39 Officers, Firefighters Receive Heroes Awards of Valor
Philadelphia Inquirer via YellowBrix
September 17, 2010
PHILADELPHIA – There were moments when Upper Darby Police Officer Raymond Blohm thought about quitting his dream job and never returning to the streets again.
“I had doubts and, yes, a lot of sleepless nights at first,” he said of a shooting this year that left him injured and struggling with questions about his career.
Blohm was among 39 police officers and firefighters from Philadelphia, the Pennsylvania suburbs, and Delaware who received Heroes Awards of Valor at the National Liberty Museum on Wednesday night. It was the fifth year that the Center City museum had honored these men and women – and an occasional canine – for their courage and service.
“What these guys do is just extraordinary heroism,” said Doug Tozour, president of the National Liberty Museum. “The policemen and firefighters risk their lives without a thought. That’s what heroism is all about. This award will help to get them a little more recognition.”
The honorees are traditionally chosen by the heads of the Fire and Police Departments.
“We could have named hundreds more,” Philadelphia Fire Capt. Kevin O’Mally said.
On May 21, life changed for Blohm, a decorated 10-year police veteran and the married father of two girls, ages 3 and 5.
As he was running after a drug dealer in Ridley Township, Blohm was shot four times; two bullets struck him in his back, just below his police vest. Seriously wounded, he returned fire and later caught the suspect.
Although he was honored for his actions, Blohm said his life afterward had not been heroic. He is still on medical leave, and it’s unclear when he will return to the force.
“I’m receiving therapy,” Blohm, 33, said. "When you become a police officer, you don’t expect something like this to happen, but when it does, it’s all different.
“I’m the same person, the same cop, and I miss the guys. But, honestly, I don’t know how it feels to do the same job,” he said, mentioning that he might get a job other than patrol officer. At least, “I have to give it a try.”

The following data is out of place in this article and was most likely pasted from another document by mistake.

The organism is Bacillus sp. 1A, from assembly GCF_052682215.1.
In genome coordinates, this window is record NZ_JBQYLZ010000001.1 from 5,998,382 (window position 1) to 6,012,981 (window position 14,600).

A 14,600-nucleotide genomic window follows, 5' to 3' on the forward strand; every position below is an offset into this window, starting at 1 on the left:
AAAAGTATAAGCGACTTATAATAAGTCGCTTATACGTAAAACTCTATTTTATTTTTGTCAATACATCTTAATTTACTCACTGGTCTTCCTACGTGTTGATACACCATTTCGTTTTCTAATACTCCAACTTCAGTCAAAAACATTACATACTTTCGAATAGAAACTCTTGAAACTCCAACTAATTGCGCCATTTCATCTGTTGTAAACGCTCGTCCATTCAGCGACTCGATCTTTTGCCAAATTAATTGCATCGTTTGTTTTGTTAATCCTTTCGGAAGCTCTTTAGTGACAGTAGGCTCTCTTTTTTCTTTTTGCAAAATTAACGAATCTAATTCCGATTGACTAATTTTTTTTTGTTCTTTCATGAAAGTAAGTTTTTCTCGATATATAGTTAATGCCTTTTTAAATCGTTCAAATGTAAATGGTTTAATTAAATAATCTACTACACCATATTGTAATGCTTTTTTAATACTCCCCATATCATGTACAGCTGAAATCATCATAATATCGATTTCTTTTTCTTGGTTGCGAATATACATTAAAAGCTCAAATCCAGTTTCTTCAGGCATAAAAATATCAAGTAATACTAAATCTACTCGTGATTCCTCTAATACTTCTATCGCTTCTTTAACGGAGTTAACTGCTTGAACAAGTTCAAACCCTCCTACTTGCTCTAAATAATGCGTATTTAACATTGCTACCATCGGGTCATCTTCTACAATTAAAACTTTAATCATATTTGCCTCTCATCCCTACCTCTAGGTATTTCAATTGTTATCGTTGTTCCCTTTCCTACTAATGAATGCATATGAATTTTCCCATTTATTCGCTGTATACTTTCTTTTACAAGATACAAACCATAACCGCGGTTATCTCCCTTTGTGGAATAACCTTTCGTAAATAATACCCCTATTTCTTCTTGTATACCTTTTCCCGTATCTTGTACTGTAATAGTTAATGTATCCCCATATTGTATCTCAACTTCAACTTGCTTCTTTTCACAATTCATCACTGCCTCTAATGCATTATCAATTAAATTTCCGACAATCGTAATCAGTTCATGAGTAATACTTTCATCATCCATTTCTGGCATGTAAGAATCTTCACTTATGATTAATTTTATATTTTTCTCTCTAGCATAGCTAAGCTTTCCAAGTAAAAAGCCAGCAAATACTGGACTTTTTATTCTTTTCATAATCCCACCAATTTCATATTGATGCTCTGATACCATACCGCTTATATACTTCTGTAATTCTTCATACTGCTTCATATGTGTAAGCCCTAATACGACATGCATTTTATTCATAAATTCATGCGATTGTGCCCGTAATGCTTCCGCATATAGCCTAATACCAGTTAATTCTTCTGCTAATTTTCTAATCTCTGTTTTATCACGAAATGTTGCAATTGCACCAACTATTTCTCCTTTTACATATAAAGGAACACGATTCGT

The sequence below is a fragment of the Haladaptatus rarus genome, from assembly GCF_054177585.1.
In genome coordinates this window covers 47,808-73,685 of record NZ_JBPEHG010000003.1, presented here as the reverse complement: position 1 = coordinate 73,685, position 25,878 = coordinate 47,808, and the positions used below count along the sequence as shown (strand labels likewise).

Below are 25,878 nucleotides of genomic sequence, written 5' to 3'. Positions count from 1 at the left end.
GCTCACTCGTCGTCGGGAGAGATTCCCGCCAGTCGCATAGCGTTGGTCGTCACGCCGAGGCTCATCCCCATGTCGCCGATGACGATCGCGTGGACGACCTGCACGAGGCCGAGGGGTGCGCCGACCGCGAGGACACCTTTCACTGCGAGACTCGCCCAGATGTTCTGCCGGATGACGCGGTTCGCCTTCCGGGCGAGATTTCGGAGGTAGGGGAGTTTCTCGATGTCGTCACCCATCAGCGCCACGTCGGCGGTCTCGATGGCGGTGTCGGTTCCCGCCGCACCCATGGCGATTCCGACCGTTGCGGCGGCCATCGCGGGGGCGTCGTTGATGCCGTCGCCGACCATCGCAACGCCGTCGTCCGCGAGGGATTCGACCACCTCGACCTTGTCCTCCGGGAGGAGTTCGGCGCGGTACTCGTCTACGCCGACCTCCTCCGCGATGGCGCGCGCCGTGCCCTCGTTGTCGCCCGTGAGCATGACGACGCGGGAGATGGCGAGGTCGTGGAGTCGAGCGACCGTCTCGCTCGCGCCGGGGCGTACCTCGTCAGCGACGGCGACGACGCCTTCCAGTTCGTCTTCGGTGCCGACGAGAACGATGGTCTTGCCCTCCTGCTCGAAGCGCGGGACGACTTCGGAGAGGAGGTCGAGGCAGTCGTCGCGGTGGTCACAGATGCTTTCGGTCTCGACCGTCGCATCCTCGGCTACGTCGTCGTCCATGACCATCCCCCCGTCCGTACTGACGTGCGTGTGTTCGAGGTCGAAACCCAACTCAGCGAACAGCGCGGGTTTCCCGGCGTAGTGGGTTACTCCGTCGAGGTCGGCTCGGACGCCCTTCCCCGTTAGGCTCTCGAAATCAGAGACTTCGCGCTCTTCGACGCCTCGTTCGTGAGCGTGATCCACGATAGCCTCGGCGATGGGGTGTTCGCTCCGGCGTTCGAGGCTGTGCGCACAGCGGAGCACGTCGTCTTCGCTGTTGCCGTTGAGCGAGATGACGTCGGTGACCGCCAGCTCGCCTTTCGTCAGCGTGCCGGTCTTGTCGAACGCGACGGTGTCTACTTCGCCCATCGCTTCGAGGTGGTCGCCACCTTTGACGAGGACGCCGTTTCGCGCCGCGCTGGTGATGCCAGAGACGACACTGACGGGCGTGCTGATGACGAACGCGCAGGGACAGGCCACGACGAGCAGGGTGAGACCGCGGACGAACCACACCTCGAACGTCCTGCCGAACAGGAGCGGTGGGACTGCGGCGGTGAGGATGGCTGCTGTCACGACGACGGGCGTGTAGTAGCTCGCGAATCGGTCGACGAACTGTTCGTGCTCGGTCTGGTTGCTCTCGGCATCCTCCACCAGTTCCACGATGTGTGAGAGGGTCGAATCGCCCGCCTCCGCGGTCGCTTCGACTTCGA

Capt. Richard Meagher, 49, and four other members of Ladder 13 in Philadelphia were among 22 firefighters honored. When Meagher and the crew responded to a medical call from a home on Chester Avenue on July 18, 2009, they found a 9-month-old girl in a bedroom. She had stopped breathing.
Using CPR and a defibrillator, they brought the child back to life. It was the first time the Fire Department had used a defibrillator on such a young child.
“When the heart pumped again, that was a thrilling moment,” said Meagher, an 18-year veteran. “It’s different if you help a baby. Life just seems so vibrant.”
But Meagher, like Blohm, would not describe himself or his crew as heroes. “I’m not a hero. We were expected to do that,” he said.
Many of the police officers honored Wednesday said what they were seeking most was respect from the public for their work and the work of law enforcement locally and nationwide.
“The police industry, nationwide, got some negative stories lately,” said Lt. Norman Davenport of the Philadelphia Police Homicide Unit, which received a team award for its efforts to reduce the homicide rate in the city. “This will have a tremendous impact on the morale.”
Homicides in the city fell from 332 in 2008 to 302 in 2009. The Police Department Homicide Unit had a 76 percent clearance rate last year, up from 60 percent in 2008.
“This is the result of an outstanding team effort. We usually don’t get much help from the community to solve the cases,” Davenport said.
Philadelphia Police Officer Julius Caesar was honored for his work in apprehending a suspect during a shooting and high-speed chase in West Philadelphia in 2009. The suspect fired a gun at Caesar but missed.
“There are a lot of good cops out there who should earn a little more public recognition” Caesar, 35, said.
“I have been on the job for 13 years and never got shot. I was lucky that he missed me.” Caesar returned to work the next day.
Many of those honored said that there was “an increasing lack of respect for law enforcement,” and that “the streets are getting tougher.”
Even police dogs have a rough job these days.
Diablo, a specially trained Belgian Malinois who supports the patrol and narcotic units of the New Castle County Police Department, received the K-9 Hero Award.
The dog, on the job for only seven weeks, was shot by a robbery suspect who was being pursued by police in the woods of North Wilmington last year. Diablo recovered and is back on the streets.